US technology giant Intel has donated HK$14 million worth of equipment for a new research centre at Chinese University's computer science and engineering department as part of a partnership with the institution.
"We believe this partnership is in the interest of us and our students and has great potential to enhance job prospects, training students with better capabilities that make them more employable," said Professor William Wong Kam-fai, an associate dean of engineering.
Intel, the world's largest producer of semiconductors, is donating to the university embedded controller boards, which form the basis of computers, and software licences to use the equipment in classrooms.
"We're defined by development, and our task is creating the next generation, so our goal is to engage with top universities and create an environment that makes the next talent," said JoZell Johnson, Intel's global manager of higher education programmes.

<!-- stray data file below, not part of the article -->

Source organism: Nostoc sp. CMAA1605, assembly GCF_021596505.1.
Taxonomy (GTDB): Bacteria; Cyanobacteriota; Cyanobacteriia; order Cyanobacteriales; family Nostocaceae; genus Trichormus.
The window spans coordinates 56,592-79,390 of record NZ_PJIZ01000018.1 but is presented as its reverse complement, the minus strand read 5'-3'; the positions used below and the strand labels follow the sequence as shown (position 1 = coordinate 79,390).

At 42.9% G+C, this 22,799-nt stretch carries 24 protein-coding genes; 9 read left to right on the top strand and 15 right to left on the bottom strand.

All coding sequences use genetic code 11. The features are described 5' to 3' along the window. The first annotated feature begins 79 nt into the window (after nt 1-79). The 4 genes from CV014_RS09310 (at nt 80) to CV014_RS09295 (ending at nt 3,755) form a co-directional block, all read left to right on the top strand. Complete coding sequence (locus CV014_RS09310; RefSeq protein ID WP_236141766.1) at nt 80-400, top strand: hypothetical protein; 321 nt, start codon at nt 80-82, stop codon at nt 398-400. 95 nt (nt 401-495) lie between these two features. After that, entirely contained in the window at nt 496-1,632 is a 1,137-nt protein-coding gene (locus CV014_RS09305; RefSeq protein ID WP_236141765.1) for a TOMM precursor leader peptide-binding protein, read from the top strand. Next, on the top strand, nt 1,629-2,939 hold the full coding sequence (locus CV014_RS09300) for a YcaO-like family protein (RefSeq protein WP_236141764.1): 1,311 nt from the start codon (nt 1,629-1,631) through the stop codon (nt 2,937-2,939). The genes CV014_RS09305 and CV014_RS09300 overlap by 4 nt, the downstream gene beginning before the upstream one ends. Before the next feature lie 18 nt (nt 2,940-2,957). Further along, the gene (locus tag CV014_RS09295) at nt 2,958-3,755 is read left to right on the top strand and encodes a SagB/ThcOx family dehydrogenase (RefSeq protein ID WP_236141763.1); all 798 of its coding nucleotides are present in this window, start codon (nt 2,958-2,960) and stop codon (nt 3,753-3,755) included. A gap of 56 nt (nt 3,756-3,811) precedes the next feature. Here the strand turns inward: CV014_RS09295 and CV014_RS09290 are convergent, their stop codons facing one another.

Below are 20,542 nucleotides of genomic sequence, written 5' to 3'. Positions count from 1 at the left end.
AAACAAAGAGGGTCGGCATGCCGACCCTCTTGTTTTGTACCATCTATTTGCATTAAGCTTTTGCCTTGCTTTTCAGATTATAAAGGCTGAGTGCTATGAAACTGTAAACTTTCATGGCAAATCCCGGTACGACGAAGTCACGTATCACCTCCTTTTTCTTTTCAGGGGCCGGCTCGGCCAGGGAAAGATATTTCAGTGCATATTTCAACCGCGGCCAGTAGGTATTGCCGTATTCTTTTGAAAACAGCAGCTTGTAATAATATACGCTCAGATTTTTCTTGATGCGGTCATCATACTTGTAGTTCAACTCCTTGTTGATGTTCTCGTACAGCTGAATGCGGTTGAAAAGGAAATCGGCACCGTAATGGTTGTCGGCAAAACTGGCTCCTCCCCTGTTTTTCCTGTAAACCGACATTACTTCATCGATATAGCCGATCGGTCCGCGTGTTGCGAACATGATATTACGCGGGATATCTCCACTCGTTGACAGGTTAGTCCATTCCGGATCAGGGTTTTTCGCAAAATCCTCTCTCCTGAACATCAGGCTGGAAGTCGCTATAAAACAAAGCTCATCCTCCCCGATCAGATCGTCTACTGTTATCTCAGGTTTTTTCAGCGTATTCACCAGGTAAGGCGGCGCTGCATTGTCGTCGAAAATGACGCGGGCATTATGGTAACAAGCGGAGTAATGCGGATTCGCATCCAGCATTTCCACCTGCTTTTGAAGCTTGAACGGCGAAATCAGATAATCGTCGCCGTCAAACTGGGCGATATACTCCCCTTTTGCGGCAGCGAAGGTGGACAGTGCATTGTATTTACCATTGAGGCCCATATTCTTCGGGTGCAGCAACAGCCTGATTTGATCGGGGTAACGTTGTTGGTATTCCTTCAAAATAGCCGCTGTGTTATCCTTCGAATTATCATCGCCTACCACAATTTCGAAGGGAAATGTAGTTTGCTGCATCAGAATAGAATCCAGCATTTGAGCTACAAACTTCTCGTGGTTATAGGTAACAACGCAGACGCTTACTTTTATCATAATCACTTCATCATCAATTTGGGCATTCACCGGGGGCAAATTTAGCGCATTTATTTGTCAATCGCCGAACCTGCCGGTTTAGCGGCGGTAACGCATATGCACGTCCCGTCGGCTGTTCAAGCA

Students at Chinese University are already harnessing the power of smaller, smarter and more energy-efficient microchips. Edward Huang Zi-long and Tony Yi Wei-ying, both 23, used a microchip-enabled drone to film and measure wind temperatures and wind speeds.
"We now want to use this drone to fly and collect air pollution data at high altitudes," Yi said.
Johnson said Intel, which invests US$100 million a year in education, could provide further funding and resources to Chinese University.
"This is a growing relationship. … We work based on support and results, but it is our intention that something will grow [from this]," she said.
"It is a starting point that will continue to expand, not only through curriculum development, but internships, curriculum programmes and research."
Chinese University has twice won the Intel Cup Undergraduate Electronic Design Contest, a global science and technology competition co-founded with Beijing's Ministry of Education and Ministry of Industry and Information Technology.
In 2006, the Sha Tin-based university bagged a prize with its robot "FollowMe", which recognises faces and tracks movement through motion sensors.
In 2012, it was given an award for a computer that was able to recognise and translate sign language.
Johnson said that Asian universities were offering "new innovations and new ideas" that were being incorporated into daily life.